Steve gives us a primer on what HDR is in terms of brightness ‘NITS’, how these relate to real life and how we talk about it with respect to the displays. We then look at HDR on the waveform monitor and look at features of waveform monitors which allow engineers to visualise and check HDR such as false colour.

The topic of gamma, EOTFs and colour spaces comes up next and is well explained building on what came earlier. Before the final demo and Q&A, Steve talks about different ways to grade pictures when working in HDR.

A great intro to the topics at hand – just like Steve’s last one: Uncompressed Video over IP & PTP Timing

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Speakers

Steve Holmes Steve Holmes
Senior Applications Engineer,
Tektronix

Video: How Video is Affected by Human Physiology

How can we make video more appealing to humans? We’ve evolved to live a certain way and this has defined – and will continue to define – our video technologies. MUX founder Jon Dahl talks to us here about the ways in which human physiology drives viewing habits.

Vertical vs. horizontal video, angular resolution and how the typical viewing distances of computers, TVs and other devices affects what resolution we can perceive are all discussed. Jon moves on to frequencies both of audio and video where frame rates and flicker are important and where physics comes into play alongside biology.

Even for the experienced, this talk is bound to bring something new and is a great tour of the fundamentals of the visual perception that our industry relies on and strives to please day in, day out.

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Free registration required

This talk was given at Streaming Tech Sweden which is an annual conference from Eyvinn Technology. Streamed on their own video platform, talks are initially available exclusively to all conference attendees, but are released free-to-view during the subsequent year. Free registration is required to watch the videos.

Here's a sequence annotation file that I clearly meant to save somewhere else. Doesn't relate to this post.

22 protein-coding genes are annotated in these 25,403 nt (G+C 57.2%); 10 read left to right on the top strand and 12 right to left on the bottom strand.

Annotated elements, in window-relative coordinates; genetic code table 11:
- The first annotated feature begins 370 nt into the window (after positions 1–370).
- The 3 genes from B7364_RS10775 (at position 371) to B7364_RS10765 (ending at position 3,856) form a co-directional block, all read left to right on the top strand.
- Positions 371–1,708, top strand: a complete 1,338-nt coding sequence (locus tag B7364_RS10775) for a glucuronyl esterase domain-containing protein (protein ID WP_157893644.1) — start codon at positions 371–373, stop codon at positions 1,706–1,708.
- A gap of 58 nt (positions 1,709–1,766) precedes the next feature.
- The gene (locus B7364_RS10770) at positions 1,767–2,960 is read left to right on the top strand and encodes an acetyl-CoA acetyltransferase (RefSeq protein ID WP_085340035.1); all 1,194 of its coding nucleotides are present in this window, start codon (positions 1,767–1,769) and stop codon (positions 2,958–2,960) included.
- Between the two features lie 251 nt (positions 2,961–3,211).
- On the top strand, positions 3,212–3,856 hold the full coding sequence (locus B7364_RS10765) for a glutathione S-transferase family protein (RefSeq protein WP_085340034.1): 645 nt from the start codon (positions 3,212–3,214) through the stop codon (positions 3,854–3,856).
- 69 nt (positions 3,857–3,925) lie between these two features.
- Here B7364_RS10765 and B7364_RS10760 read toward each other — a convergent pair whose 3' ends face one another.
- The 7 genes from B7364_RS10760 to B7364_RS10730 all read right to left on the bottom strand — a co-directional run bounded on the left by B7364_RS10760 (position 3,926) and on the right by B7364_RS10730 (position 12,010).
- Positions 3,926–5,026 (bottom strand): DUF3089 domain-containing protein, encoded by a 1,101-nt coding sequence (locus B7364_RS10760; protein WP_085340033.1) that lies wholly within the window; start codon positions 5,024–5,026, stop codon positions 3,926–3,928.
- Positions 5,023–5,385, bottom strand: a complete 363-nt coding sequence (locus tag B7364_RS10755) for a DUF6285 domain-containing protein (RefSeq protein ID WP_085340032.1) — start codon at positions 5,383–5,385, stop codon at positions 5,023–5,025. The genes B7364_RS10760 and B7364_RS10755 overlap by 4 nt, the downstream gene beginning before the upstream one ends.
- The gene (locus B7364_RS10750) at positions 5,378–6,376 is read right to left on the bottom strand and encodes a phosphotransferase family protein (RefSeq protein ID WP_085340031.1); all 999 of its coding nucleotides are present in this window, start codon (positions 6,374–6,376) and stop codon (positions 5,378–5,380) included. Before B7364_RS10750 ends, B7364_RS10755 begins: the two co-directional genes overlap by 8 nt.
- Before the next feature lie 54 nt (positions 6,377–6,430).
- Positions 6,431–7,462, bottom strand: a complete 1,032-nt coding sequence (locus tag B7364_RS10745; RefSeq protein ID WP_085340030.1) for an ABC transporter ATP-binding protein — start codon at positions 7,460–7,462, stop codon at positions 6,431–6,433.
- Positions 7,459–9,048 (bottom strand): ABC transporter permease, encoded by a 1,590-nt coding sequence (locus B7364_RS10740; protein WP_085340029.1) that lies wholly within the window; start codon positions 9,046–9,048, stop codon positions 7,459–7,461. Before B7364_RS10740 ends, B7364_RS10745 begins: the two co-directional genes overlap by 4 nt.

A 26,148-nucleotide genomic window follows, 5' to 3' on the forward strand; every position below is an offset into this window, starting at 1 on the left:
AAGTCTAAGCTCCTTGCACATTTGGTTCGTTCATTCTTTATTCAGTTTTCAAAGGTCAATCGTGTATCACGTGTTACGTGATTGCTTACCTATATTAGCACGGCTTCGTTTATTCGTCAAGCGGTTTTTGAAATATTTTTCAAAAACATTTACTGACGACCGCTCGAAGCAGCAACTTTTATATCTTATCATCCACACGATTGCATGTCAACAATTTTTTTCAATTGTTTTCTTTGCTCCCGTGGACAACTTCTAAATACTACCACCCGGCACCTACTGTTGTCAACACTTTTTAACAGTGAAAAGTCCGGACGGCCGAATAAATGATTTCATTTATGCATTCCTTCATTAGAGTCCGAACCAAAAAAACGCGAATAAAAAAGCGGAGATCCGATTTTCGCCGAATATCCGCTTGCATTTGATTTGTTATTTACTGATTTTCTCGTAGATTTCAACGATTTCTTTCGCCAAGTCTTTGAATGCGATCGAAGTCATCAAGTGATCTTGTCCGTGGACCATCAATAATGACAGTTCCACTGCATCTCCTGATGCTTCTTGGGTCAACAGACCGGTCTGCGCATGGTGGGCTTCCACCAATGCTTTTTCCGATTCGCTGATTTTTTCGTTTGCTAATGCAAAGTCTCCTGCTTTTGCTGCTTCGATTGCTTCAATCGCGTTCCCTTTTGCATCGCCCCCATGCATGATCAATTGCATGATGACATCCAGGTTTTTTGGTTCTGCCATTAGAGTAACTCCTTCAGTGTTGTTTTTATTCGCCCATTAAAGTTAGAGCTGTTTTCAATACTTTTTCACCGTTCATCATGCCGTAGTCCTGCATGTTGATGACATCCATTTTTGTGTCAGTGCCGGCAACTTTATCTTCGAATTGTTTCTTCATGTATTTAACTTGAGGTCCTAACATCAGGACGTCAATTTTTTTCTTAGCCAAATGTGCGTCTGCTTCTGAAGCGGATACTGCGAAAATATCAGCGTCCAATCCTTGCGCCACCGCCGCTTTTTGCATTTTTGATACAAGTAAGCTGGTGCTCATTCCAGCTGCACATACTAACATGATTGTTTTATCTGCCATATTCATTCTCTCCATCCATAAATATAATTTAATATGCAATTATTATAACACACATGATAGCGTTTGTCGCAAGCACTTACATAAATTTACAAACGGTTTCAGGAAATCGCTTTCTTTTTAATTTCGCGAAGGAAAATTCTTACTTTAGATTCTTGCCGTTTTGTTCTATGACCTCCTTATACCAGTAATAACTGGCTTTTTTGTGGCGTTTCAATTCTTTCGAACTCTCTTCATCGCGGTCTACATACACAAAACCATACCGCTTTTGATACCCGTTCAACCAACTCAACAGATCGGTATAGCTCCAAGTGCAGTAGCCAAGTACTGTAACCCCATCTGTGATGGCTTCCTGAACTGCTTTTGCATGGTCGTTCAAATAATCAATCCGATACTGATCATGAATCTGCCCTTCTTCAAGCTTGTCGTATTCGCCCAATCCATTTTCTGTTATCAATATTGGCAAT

Speaker

John Dahl John Dahl
Founder,
MUX

Video: AWS Networking Fundamentals

Networking in the cloud, by rights, should be the same in your office but with it’s a lot easier when you’re led through it. From subnets to VPN’s, this talk from AWS makes sure you can get your VPC (Virtual Private Cloud) talking to other parts of your cloud infrastructure and your office.

Starting with the basics and building up, Perry and Tom take us through the IP address allocation, address choices, firewall configuration, security configuration and then on to Direct Connect, VPNs sharing VPC resources and much more.

From the AWS Summit 2019, this is a great talk for those who know networking well and are new to AWS, as well as those who are comfortable with AWS names, but are a little rusty on the finer points of networking.

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Speakers

Perry Wald Perry Wald
Enterprise Solutions Architect,
AWS
Tom Adamski Tom Adamski
Specialist Solutions Architect,
AWS